I started strong - it felt like my pace was good and I was getting into my stride, enjoying watching other runners and soaking up the view (it's a really scenic run). But by about mile 6 my dodgy hip flexor (uh, how old am I again?) started playing up and by mile 10-11, I was fucked. Just fucked. My hip hurt, my feet hurt, my legs were HEAVY, I was hungry, my back was aching and I felt like I might shit myself. Even the amazing people handing runners jelly beans out of the goodness of their hearts (you people are ANGELS) could only lift me slightly.
Then, at about mile 10, the course doubled back. So all you could see was people coming towards you who you knew were faster and better and fitter than you and CLOSER TO THE END. Of course, in reality, they're probably just as fucked as you. They may even be slower than you and have just started in an earlier pen. They may have been aching/ill/despairing too. But, at that point, it felt like utter shite. Plus, the view sucked by then and it felt like the actual road to nowhere. It was at that point that I really got a sense of how an endurance event like this is as much about mind as it is physical ability. Like all the best cliches, that one is true.
But I didn't stop once.
Not to pee, not even to walk a little bit, not to stretch, nothing. And of that, I am very proud. One of my goals was to RUN the half marathon.
And eventually, you reach the end of the double back and you're the guy running towards people who still have the loop to do and you feel like a king. A wee bit. It might all be over soon. You also really feel like shouting "It's not that bad!", "It's not that far" and "You can DO THIS BITCHES" at the poor folk coming towards you. Cause you don't want to think that they feel as crap as you did at that point. But then you realise it's still going to take every fibre of your being to keep you going and get you to the end. So it's chin up and keep moving. By then, I felt a bit unaware of everything other than the weight of my legs. It was only when the crowds thickened near the end that I began to feel a lump in my throat and it kind of started to hit me that I'd almost done it. Then I became aware of what was going on cause they'd laid this shitty plastic flooring that was slippery as fuck and it took all my concentration not to plank it. Not cool marathon peeps! And finally I heard my name. Mr Llara (who already finished) and my pals were shouting! Yay! And waving signs!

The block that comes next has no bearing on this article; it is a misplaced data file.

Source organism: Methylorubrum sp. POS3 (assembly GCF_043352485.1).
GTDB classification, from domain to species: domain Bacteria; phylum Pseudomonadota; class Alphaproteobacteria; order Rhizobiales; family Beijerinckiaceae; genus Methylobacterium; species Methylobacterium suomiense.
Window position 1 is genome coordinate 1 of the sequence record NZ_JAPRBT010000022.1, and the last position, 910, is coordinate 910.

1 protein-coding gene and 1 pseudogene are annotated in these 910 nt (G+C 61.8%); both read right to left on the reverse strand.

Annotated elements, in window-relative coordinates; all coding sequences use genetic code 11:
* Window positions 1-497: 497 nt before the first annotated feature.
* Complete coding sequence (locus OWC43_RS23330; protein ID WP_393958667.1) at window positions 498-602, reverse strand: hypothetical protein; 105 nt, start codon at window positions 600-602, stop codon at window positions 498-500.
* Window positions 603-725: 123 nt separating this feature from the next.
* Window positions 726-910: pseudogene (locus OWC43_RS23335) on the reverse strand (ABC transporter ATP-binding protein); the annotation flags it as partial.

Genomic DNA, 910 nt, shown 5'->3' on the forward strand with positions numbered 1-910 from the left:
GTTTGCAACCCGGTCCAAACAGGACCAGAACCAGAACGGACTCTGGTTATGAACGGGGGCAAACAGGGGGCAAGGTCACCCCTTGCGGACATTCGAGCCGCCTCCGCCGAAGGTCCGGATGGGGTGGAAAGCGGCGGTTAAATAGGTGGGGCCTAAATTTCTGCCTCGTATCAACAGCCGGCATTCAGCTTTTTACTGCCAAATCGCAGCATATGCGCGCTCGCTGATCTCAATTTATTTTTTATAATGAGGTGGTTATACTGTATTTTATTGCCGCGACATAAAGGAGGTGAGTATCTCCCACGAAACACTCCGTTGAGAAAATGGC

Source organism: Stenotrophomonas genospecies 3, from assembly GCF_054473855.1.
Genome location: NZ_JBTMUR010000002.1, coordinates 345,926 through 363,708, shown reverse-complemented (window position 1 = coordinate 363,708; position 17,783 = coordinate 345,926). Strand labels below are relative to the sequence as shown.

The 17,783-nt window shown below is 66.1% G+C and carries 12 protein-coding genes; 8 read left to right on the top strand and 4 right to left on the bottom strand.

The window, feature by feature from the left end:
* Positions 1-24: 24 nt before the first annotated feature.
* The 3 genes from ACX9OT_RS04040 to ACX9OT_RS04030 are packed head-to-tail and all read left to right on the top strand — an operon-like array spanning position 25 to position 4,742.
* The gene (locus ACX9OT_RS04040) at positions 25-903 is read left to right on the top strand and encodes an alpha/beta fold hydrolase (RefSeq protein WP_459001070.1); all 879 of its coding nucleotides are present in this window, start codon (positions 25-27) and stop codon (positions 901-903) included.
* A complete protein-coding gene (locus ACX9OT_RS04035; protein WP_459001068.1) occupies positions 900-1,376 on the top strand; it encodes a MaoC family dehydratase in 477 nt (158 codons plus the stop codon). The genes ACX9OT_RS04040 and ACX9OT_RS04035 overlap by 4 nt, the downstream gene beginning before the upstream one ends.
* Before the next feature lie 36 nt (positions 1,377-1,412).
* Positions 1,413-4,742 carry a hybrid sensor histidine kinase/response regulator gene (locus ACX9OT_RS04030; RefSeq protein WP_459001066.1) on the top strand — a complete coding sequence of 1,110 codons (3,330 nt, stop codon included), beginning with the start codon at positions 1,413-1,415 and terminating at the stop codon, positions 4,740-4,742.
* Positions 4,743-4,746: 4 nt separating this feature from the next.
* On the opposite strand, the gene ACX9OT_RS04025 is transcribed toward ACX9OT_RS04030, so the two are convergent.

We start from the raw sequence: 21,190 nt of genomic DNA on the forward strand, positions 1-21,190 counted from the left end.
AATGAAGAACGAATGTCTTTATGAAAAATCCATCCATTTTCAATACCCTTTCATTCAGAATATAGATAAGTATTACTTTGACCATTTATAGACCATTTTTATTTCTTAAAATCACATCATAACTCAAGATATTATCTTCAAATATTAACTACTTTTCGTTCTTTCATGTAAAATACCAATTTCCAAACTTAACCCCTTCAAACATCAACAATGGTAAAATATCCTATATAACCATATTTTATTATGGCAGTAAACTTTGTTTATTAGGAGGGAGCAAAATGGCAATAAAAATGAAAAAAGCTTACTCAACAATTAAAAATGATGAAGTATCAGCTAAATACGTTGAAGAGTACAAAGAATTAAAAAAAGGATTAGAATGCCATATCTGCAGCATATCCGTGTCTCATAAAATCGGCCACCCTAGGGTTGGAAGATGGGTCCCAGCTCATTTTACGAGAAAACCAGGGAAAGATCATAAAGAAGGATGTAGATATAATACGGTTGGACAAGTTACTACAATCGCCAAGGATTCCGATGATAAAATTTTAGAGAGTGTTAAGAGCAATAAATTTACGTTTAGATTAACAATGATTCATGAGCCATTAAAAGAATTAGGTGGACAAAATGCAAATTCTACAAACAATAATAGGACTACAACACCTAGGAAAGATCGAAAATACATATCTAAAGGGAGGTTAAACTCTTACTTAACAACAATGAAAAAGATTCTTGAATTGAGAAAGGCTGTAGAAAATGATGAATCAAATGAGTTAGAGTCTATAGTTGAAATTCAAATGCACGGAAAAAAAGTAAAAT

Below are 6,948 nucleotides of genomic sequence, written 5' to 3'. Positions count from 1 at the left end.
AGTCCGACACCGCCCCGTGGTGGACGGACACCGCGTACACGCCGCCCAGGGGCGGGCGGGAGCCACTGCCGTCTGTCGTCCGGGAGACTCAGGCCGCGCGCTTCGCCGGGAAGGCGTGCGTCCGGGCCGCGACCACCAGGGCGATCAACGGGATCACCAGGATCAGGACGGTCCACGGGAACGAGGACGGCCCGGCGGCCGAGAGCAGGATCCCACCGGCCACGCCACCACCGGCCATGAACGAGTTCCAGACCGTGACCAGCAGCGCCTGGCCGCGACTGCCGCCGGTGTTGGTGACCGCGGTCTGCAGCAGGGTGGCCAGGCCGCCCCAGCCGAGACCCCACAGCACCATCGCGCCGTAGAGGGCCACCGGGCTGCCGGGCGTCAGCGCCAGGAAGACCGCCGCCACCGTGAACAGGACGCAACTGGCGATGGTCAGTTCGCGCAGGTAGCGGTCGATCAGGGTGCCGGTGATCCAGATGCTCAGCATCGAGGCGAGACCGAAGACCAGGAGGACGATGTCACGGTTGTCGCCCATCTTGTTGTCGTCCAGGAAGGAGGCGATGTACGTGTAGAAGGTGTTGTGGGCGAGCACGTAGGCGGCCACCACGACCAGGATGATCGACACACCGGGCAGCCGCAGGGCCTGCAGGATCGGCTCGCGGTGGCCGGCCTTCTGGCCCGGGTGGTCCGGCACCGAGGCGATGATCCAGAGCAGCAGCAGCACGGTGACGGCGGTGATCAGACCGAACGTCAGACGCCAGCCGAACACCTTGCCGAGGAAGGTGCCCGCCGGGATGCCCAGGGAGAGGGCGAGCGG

I don't think I've ever had signs in my honour! It's unbelievable how much the sight of a friendly face buoys you on.
And then it was over.
And I didn't shit myself.
All that was left to do was to stretch, go home, wash and then get back out for beer, burgers and ice-cream!
|Me, medal, beer|
I guess my next port of call is to share what I learned along the way. That's quite enough for one post though...